Former Cop to Rachel Maddow: Legalizing Pot is a “Win-Win” (video)

November 14, 2012
From Huffington Post

Leave it to Rachel Maddow to provide one of the most well-thought-out segments on the historic passage of ballot measures in Colorado and Washington that made marijuana for recreational use legal last week. She’s not the first to do so, but unlike so many other media reactions there was no snickering or giggling or talk of Cheetos and Goldfish from Maddow on the subject. Instead, she took a careful look at booze laws in various states and the end of alcohol prohibition — which she draws several parallels to regarding Colorado and Washington’s ending of marijuana prohibition in their states and the unknown drug policy world the United States has just entered into. Continue reading

Former Cops Agree: Legalization Is the Path to Controlling Drugs

US News and World Report
By Neill Franklin | July 9, 2012

Is it time to scale back the failed and harmful war on drugs? No, it’s time to end it once and for all.

As a 34-year veteran law enforcement officer who has done undercover narcotics work, I fully understand the harm that drug abuse can cause. I’ve seen it on the streets of Baltimore far too many times to count. But making drugs illegal and harshly punishing those who use or sell them hasn’t solved the problem. We make more than 1.6 million drug arrests a year in the United States, but it hasn’t made drugs appreciably harder to get, especially for our kids. We’ve spent over $1 trillion waging the drug war since President Richard Nixon first declared it in 1971, yet 47 percent of Americans admit to using illegal drugs.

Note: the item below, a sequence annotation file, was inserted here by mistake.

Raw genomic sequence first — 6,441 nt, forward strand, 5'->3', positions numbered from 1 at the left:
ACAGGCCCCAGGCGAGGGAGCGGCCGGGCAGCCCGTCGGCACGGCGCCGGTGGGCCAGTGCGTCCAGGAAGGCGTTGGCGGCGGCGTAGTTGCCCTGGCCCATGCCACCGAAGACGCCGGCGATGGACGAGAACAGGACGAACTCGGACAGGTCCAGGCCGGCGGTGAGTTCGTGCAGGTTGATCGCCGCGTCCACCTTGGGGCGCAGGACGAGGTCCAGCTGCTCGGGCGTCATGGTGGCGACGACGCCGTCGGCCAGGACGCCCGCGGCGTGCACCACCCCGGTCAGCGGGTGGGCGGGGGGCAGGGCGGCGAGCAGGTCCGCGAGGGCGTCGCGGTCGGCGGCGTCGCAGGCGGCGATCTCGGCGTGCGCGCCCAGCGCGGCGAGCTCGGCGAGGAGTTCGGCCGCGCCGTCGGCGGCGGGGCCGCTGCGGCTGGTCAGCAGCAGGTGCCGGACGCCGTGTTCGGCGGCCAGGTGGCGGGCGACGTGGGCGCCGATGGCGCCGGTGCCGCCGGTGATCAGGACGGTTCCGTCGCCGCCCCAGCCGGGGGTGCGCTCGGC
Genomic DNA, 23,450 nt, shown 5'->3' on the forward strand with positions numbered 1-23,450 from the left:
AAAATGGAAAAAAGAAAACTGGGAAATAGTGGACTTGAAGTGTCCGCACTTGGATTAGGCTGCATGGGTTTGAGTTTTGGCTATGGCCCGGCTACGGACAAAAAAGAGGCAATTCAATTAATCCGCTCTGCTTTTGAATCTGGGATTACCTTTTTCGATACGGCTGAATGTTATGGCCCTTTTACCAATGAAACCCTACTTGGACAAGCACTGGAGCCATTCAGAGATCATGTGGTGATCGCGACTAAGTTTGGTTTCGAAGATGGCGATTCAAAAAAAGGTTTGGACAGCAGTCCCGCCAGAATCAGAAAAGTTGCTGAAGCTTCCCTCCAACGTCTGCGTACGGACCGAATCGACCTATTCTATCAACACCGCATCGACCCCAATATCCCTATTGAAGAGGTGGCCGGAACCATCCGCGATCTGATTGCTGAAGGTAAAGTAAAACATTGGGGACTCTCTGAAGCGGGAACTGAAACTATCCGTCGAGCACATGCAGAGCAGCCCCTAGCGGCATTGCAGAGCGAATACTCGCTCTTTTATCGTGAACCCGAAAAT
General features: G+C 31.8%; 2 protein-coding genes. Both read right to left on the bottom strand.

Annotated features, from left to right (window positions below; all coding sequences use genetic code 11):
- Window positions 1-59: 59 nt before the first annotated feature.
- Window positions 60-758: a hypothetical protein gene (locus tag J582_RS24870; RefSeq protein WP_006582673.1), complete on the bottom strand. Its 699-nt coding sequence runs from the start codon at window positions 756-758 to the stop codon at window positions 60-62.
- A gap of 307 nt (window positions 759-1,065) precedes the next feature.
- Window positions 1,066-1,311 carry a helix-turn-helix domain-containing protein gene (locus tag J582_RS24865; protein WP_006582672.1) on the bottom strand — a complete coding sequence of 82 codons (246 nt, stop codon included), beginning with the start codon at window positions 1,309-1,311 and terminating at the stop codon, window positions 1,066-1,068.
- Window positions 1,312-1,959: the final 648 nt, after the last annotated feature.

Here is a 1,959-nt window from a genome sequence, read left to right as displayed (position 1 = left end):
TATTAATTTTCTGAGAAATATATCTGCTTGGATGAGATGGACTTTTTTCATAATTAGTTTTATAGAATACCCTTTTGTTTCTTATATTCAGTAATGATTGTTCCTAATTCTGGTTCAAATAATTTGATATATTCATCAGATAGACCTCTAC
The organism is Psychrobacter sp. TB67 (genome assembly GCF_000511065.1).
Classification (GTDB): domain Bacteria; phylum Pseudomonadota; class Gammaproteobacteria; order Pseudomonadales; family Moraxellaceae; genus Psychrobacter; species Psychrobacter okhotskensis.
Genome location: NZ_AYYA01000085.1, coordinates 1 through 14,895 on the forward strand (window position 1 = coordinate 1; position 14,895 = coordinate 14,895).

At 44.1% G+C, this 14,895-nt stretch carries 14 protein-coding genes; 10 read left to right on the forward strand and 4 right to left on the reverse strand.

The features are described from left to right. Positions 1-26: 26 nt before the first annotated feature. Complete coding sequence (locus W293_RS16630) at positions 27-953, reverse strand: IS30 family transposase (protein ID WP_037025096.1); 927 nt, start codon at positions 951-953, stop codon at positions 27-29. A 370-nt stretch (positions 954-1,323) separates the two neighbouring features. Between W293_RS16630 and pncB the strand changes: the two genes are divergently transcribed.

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Seattle Police Chief Norm Stamper on Ending the Drug War

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Norm Stamper is a cop who saw it all during his 34 years on active duty. As police of Seattle from 1994 through 2000, he was in charge during violent World Trade Organization protests in the Emerald City.

Stamper, who holds a Ph.D. in leadership and human behavior from United States International University, has emerged as one of the most thoughtful and outspoken critics of the war on drugs, which he believes causes untold misery, undermines effective law enforcement, and doesn’t begin to pass any sort of cost-benefit analysis. As important, the libertarian Stamper believes that the drug war—and other wars on the behaviors on consenting adults—does great violence to the idea that we own our bodies.

Stamper is the author of the Breaking Rank: A Top Cop’s Exposé of the Dark Side of American Policing (2005) and now works with Law Enforcement Against Prohibition (LEAP), a nonprofit created by former cops to “reduce the multitude of unintended harmful consequences resulting from fighting the war on drugs and to lessen the incidence of death, disease, crime, and addiction by ultimately ending drug prohibition.”

A partial transcript of the video:

Over 100 million people have smoked marijuana at least once… we’ve got an admission from (Obama), we had one from the previous President who, although he didn’t inhale, admitted to putting it to his mouth and breaking the law.

I think it’s just time that we recognize that we’re just being very very foolish and we’re spending huge sums of money on law enforcement in general but on marijuana in particular.